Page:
(KUTV) One science class at Timpanogos High School is taught by a particularly passionate teacher: Josh Heward.
"I love biology, I love learning about animals in particular," he said.
But for the very first time in his career, Heward is about to give his students something he got thousands of miles away on a continent made of ice, located at the bottom of the earth.
"I got to go to Antarctica for a month as part of a research expedition and that was amazing," Heward said.
He was chosen from a pool of hundreds of applicants to join the Polar Trec team to study for one month in Antarctica.
The team was made up of about a dozen researchers and teachers from across the country to study animal life. Not animals living above ground, but these tiny microscopic creatures that live in the ground.
"There are three basic types of animals that live in the soil there," he said. "There are nematodes which are microscopic worms. Then there are little animals called rotifers that have little things on the top of their head that spin around. And then the tardigrades which are water bears which are little eight-legged animals that have little claws and they climb around in the soil."
Up close, the animals look like something out of a sci-fi movie.
Every day, Heward would keep a journal documenting his research and activities.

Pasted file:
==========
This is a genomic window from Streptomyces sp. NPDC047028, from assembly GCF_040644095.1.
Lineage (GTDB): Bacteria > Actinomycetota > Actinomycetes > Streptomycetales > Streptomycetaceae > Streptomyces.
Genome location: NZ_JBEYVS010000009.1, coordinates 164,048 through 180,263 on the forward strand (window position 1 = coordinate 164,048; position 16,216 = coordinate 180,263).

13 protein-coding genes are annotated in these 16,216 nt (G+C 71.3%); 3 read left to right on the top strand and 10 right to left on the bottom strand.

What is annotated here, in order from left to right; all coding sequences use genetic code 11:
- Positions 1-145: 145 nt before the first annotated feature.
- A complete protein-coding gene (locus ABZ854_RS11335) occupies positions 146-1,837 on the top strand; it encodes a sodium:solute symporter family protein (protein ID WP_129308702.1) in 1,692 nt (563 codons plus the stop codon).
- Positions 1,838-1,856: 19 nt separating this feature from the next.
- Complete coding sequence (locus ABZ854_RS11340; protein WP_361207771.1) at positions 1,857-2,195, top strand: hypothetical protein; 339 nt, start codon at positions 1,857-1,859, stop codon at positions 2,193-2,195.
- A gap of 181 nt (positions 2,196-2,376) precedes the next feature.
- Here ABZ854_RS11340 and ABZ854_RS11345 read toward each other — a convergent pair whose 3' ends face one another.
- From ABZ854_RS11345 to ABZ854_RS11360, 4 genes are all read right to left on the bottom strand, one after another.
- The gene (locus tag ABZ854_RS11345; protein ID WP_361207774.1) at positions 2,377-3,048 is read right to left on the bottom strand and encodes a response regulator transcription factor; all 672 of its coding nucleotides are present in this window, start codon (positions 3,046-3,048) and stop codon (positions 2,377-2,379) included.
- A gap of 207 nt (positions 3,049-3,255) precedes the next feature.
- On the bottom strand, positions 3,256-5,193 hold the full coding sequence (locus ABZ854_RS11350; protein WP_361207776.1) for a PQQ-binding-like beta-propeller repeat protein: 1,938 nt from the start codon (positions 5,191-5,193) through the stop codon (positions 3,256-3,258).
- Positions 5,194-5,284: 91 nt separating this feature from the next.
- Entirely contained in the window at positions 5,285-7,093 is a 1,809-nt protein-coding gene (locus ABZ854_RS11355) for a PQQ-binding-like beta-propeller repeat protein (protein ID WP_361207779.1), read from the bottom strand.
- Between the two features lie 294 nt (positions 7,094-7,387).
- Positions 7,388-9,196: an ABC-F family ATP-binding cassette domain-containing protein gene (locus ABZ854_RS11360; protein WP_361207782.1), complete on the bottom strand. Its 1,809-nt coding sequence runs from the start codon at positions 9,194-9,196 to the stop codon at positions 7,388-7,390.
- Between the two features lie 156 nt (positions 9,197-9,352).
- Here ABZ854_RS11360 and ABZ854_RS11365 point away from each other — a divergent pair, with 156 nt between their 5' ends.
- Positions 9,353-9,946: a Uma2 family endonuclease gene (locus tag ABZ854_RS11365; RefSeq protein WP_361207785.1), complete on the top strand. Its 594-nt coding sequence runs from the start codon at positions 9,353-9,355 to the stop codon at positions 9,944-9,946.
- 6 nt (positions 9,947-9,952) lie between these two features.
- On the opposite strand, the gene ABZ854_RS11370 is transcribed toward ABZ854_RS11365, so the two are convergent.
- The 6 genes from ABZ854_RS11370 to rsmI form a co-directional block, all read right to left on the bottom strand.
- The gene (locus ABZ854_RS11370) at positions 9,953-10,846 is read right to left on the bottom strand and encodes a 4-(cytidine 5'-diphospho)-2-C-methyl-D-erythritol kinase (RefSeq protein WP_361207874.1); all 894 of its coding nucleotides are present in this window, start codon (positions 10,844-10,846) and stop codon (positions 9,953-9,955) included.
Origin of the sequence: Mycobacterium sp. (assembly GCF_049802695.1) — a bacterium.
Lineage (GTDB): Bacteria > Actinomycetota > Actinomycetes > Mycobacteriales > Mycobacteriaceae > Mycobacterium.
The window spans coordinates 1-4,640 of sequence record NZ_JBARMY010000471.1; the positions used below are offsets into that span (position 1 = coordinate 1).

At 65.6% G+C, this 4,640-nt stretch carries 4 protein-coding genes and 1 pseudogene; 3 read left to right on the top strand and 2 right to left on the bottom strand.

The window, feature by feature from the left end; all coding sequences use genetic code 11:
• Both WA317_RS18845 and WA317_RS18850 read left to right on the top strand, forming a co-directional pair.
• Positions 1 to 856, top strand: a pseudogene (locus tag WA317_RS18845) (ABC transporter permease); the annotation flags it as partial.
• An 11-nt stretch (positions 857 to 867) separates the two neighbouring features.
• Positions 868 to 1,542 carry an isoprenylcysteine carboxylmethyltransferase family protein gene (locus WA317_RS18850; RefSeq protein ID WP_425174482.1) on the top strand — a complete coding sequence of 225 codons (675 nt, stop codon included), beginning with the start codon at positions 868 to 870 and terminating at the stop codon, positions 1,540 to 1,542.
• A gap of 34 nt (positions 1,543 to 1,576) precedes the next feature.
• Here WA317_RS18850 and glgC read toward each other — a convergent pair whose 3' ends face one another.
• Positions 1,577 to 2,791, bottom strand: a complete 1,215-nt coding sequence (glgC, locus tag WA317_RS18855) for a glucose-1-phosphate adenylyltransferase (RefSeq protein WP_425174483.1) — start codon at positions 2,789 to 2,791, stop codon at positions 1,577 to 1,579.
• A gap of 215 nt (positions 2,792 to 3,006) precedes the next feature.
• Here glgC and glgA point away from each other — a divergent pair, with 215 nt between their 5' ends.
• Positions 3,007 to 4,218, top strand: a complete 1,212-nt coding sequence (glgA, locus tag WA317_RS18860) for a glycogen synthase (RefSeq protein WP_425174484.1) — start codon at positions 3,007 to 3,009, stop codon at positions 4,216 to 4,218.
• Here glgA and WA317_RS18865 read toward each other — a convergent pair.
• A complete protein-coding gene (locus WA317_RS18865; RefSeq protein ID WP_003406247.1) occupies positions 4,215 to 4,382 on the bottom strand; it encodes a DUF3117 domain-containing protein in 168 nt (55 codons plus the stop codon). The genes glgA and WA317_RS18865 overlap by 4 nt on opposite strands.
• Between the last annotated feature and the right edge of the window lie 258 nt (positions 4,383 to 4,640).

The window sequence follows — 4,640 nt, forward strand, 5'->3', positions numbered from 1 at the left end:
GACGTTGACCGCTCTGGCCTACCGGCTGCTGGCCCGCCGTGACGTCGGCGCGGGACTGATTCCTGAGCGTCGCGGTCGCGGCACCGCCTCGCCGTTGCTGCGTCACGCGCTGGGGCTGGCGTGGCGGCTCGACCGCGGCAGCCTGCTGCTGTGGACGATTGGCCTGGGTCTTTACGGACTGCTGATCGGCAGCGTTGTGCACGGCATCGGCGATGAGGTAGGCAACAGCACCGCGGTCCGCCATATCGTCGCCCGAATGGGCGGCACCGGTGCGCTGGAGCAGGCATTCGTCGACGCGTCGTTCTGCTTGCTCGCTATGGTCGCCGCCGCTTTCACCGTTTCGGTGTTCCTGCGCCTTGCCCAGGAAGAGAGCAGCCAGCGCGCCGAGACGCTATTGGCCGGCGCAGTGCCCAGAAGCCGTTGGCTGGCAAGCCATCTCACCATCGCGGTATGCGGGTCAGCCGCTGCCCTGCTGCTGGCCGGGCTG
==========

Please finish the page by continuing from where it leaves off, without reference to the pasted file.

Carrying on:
He also did a variety of Skype interviews to schools across the country.
The days and days of research that may seem tedious, but the study of these little creatures can actually teach scientists incredible things about the world we live in.
"In Antarctica you are only dealing with a small number of species and that allows or makes it easier to track all the interaction between the animals and find out how they are responding to changes in the environment," explained Heward. "We can use that information to extrapolate and build models for more complex systems."
The goal now is to bring all that he's learned from out in the field to into the classroom where he can bring the research to life for his students.
"I want to mimic some of the procedures that we did both in collecting the animals in the soil and also looking at them under the microscope," Heward said.
So now every time a student walks into science room 222, they will be learning from a scientist who literally walked on the edge of the world.
"It was the trip of a lifetime it was just amazing to be there," said Heward.
For more about Heward's trip, you can visit this website.